Operator

Your next question comes from Stephen Chin with UBS.

Stephen Chin - UBS Investment Bank

I wanted to follow up on how to think about the Silicon segment operating margin going forward. I was wondering if this negative impact in the January quarter from, I guess, the settlement with Samsung kind of onetime in nature, maybe from some pent-up demand from Samsung? Or is the Solar operating margin penalty kind of the right way to think about Silicon margins for the rest of 2011?

George Davis

Stephen, as we said, we think the effect of the settlement doesn't fundamentally pull us out of our business model for the Semiconductor business. Worst case, maybe one point. And quite frankly, I think what you're seeing is we came off of a very, very strong Q4. If you look over the last several quarters, this Q1 '11 would actually be the second strongest quarter they've had in multiple quarters in terms of operating margin. So I think we had a little bit of a mix issue compared to Q4, a little bit of impact of the settlement, but the business model's intact.

Stephen Chin - UBS Investment Bank

And then maybe a follow-up question, Mike, for the Silicon market share gain goals. I know you gained two points last year, and you're thinking it could be one point this year. I know you said mix is having that impact. Is that just because DRAM customers are spending less this year, and that's where you got some strong share? Or is there more to that?

Michael Splinter

No more to it than that. We've been surprised how far down the DRAM orders and revenue have dropped and how fast they've dropped. We knew that DRAM wasn't going to spend as much, but it's running at a pretty low level right now. I don't want to make too big of a deal about that, but we're pretty confident about our share gain. With foundry spending, we're going to gain in PVD and CMP. And people at 28 nanometers now have to buy a new radical inspection equipment, and we've positioned our tools there very, very nicely. So I think those areas are going to provide the biggest pop on share gain in SSG.

Operator

Your next question comes from Atif Malik with Morgan Stanley.

Atif Malik - Morgan Stanley

A question on the Display intensity. You talked about how the Semiconductor intensity is rising because of the foundries, and we've seen pretty large investments made by Apple and Qualcomm and other guys in the small to medium display panels and screens for smartphones and tablets. So I was wondering if you can talk about your dollar opportunity per unit of that CapEx. And as a follow-up, if you can talk about whether you would be willing do some kind of a joint venture with your customers in setting up a line or two.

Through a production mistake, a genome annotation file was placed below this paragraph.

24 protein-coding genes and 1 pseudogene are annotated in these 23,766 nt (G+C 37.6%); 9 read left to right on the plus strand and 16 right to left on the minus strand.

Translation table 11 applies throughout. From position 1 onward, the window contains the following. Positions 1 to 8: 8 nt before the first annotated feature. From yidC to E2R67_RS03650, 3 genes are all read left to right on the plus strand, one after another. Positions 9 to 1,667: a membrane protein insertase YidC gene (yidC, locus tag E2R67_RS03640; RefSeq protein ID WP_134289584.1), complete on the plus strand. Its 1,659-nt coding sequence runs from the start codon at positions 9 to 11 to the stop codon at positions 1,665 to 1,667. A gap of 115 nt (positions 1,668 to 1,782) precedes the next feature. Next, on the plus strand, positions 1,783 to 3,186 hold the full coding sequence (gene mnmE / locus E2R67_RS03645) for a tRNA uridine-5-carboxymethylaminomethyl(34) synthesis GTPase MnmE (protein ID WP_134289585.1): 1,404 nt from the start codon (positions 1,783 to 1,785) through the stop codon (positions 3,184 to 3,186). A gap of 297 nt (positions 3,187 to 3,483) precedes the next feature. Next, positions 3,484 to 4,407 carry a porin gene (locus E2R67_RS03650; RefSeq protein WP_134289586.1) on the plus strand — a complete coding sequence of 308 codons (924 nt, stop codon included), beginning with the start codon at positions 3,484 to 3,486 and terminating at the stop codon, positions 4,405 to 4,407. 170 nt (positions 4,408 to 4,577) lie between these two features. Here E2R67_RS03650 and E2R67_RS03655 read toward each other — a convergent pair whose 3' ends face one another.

Michael Splinter

So in Display, we kind of have this segmented in the more traditional TV market, where I commented investments will be down. Now there's almost like there's the new segment here with touch panels, with OLED and the high-performance LCD displays for tablets and smartphones. And what we're seeing this year is about a $500 million overall investment for that. We'll get -- our products will get more than half of that, actually probably more than 60% of that spending. We think that spending is going to continue and increase into next year as both volume goes up and more companies adopt these high-performance displays. We think there's really no choice there but to add on to it. As far as -- I think customers, especially the customers who need to invest in this space, are quite capable of supplying the dollars. I don't think that -- we want to supply to all of them, and I think it would not be a good idea at this point for us to JV with just one of them.

Operator

Your next question comes from Tim Arcuri with Citigroup.

Timothy Arcuri - Citigroup Inc

As it relates to your share, if I look at your WFE share, it was about 20%. If I sort of back into the numbers for calendar 2010, that's about flat with what it was the year prior despite probably there'll be some packaging revenues in there as well. So how would you expect your share to sort of shake out moving forward in the next few years? Because it doesn't appear like you're really gaining share yet in WFE.

Michael Splinter